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Witch-Finder of Lilburn
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Discussion Starter · #1 ·
These are two very different questions but my gut feeling is that they might have similar answers.

1. What sort of thing could you apply to a prop that would creep into a seam or where you have two things glued together that would fill in just enough to make it look like they were made from a single object? Say, if you glued a piece of carved foam to wood, and you want it to look like it was all carved from one piece of wood? Or two pieces of foam, glued together, or found objects, etc.

2. What would you use to imitate the way that dust and oil and stuff seems to find its way into nooks and crannies and "gunk it up?" Not slimy so much as grungey and dusty. Is there any shortcut to that "sitting around for a loooong time" look? I don't mean rust or patina or decay, I mean buildup of crud. If I can find a good photo for reference I will post it.
 

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You can buy a bag of cellulous insulation, filter out all bul the finest particles and stuff it into the nooks and crannies. It's a fairly dark gray color. Mix it with glue or paper mache paste, depending on into what you are stuffing it.

If the color isn't exactly to your taste, a wash of paint might do the trick, especially before your binding agent of choice has dried. The fiber will absorb the color well.

Cavaet: Definitely try this out on a test piece before committing to your project.
 

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For sealing seams between pieces of foam, we've used joint compound or spackle, sanded lightly, then painted. It does an excellent job of hiding a seam.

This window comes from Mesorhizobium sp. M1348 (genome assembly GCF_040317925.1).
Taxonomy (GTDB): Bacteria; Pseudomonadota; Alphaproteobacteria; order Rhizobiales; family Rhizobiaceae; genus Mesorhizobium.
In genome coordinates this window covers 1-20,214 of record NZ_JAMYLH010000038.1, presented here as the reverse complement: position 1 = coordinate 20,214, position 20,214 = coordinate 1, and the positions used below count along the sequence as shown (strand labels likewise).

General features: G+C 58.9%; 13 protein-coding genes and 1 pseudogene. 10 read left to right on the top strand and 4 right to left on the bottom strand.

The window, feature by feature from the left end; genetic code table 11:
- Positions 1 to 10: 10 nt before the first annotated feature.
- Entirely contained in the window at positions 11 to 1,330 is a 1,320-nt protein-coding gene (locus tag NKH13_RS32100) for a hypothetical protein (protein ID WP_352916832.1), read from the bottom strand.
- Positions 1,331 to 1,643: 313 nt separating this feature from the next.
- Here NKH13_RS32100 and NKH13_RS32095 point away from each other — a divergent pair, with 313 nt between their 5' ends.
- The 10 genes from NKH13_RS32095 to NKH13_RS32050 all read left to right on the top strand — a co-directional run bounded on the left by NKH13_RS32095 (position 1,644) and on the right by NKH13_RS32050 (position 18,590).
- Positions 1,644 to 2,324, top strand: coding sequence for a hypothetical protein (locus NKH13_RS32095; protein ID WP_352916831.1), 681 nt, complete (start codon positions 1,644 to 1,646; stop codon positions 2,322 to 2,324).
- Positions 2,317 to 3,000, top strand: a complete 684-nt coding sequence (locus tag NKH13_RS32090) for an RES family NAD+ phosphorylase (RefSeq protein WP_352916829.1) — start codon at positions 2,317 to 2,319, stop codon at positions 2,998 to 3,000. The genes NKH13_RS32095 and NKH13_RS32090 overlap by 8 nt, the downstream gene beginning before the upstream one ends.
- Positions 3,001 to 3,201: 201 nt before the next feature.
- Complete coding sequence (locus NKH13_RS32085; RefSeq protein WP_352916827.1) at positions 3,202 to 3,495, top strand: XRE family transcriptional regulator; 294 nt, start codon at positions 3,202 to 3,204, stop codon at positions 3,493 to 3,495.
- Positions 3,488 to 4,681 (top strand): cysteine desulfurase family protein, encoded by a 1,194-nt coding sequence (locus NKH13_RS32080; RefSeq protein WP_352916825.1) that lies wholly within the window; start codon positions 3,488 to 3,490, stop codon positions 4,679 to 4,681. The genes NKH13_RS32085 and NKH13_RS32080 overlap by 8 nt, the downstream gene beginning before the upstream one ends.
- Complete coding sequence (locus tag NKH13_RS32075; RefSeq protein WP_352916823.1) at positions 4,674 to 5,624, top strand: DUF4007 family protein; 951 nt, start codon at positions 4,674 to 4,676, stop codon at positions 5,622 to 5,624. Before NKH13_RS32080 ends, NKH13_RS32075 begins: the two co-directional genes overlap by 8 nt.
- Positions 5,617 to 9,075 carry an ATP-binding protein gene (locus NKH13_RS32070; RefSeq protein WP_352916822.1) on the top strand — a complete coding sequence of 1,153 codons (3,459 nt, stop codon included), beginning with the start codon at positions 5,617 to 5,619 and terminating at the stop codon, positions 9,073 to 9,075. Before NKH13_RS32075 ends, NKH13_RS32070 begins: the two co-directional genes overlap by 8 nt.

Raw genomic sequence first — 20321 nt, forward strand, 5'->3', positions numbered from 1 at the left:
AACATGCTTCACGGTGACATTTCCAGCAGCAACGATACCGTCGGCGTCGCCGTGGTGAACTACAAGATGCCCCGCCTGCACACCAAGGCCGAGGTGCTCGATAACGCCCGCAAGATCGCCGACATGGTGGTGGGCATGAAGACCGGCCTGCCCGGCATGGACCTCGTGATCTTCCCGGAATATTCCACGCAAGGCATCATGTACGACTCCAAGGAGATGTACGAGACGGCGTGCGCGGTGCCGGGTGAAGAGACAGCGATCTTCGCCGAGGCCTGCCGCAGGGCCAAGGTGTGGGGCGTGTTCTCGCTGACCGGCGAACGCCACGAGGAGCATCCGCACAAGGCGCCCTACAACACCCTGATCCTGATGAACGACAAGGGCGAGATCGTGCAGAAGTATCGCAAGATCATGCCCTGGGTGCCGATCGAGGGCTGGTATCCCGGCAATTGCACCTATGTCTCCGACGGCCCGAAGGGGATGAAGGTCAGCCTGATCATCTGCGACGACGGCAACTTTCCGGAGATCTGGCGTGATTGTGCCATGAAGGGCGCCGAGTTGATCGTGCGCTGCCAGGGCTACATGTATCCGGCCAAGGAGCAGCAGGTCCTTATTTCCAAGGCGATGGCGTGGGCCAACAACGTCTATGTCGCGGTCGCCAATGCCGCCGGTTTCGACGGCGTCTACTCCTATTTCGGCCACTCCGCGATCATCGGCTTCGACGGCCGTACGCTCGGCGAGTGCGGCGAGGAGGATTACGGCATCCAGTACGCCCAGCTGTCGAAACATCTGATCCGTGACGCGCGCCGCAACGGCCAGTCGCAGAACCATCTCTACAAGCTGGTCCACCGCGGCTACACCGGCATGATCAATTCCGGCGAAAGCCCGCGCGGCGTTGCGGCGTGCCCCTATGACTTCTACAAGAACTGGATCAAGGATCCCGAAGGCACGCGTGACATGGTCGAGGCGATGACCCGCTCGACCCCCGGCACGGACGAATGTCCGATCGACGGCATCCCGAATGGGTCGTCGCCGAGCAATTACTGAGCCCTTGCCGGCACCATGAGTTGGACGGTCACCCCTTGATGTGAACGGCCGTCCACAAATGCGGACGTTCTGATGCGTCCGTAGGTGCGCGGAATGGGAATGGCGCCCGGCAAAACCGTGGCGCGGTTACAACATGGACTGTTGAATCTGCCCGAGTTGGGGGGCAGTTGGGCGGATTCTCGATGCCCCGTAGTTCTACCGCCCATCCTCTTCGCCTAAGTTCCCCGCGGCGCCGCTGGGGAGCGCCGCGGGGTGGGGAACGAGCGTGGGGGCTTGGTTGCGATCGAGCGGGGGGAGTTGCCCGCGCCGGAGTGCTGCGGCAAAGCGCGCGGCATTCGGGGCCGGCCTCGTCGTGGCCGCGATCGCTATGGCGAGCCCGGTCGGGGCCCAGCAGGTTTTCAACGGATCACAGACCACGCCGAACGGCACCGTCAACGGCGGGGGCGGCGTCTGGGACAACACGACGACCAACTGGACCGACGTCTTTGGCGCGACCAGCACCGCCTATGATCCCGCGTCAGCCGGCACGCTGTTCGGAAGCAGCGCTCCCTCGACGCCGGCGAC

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Witch-Finder of Lilburn
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Discussion Starter · #6 ·
One thing is a sign, with layers of foam glued here and there. The effect I want is to make it look like it was made from a single piece. I don't have pix but it seems like I want this same kind of thing all the time for different props.
 

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1. Monster Mud, which is just latex paint mixed with joint compound. Or, use wood filler...or wood glue mixed with sawdust.

2. Paint wash (half water / half latex paint in greens, browns, and blacks) sprayed onto a prop using a hand held pump garden sprayer. Coat the prop and let it run, then throw or sprinkle Quickcrete onto the wet surface. The paint/water mix will hold the concrete to the prop until it dries. Instant dust / grunge that won't come off the prop. You can use an old sock or some cheese cloth to hold the concrete powder as you shake it over your prop.
 

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If you haven't painted it, you could put painter's tape over it and paint it, gets rid of the seam ( we do it on our sets in shows when two pieces of wood don't match up)
 
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